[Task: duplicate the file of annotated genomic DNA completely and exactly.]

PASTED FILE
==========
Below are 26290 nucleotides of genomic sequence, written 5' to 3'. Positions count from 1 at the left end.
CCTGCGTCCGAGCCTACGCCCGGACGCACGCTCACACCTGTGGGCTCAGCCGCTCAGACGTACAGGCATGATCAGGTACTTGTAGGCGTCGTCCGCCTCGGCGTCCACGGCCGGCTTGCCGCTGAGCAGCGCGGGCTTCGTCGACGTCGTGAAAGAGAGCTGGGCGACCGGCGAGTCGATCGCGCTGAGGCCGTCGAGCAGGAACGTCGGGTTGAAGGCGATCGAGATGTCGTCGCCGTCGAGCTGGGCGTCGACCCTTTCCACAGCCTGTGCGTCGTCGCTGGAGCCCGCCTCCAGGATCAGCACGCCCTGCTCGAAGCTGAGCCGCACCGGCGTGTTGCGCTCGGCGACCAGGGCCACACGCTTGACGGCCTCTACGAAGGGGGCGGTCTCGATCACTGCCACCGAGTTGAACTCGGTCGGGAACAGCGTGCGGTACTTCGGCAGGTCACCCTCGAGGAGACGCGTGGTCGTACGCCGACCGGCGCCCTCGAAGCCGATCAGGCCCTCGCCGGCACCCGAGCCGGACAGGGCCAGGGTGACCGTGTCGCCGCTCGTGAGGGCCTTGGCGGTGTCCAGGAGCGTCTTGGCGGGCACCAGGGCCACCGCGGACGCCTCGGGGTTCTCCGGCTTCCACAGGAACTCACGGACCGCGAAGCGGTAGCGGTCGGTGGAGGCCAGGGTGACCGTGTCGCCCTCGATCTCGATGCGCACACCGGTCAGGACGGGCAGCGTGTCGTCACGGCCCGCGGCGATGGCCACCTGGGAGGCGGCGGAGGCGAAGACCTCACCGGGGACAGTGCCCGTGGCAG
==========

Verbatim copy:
Below are 26290 nucleotides of genomic sequence, written 5' to 3'. Positions count from 1 at the left end.
CCTGCGTCCGAGCCTACGCCCGGACGCACGCTCACACCTGTGGGCTCAGCCGCTCAGACGTACAGGCATGATCAGGTACTTGTAGGCGTCGTCCGCCTCGGCGTCCACGGCCGGCTTGCCGCTGAGCAGCGCGGGCTTCGTCGACGTCGTGAAAGAGAGCTGGGCGACCGGCGAGTCGATCGCGCTGAGGCCGTCGAGCAGGAACGTCGGGTTGAAGGCGATCGAGATGTCGTCGCCGTCGAGCTGGGCGTCGACCCTTTCCACAGCCTGTGCGTCGTCGCTGGAGCCCGCCTCCAGGATCAGCACGCCCTGCTCGAAGCTGAGCCGCACCGGCGTGTTGCGCTCGGCGACCAGGGCCACACGCTTGACGGCCTCTACGAAGGGGGCGGTCTCGATCACTGCCACCGAGTTGAACTCGGTCGGGAACAGCGTGCGGTACTTCGGCAGGTCACCCTCGAGGAGACGCGTGGTCGTACGCCGACCGGCGCCCTCGAAGCCGATCAGGCCCTCGCCGGCACCCGAGCCGGACAGGGCCAGGGTGACCGTGTCGCCGCTCGTGAGGGCCTTGGCGGTGTCCAGGAGCGTCTTGGCGGGCACCAGGGCCACCGCGGACGCCTCGGGGTTCTCCGGCTTCCACAGGAACTCACGGACCGCGAAGCGGTAGCGGTCGGTGGAGGCCAGGGTGACCGTGTCGCCCTCGATCTCGATGCGCACACCGGTCAGGACGGGCAGCGTGTCGTCACGGCCCGCGGCGATGGCCACCTGGGAGGCGGCGGAGGCGAAGACCTCACCGGGGACAGTGCCCGTGGCAG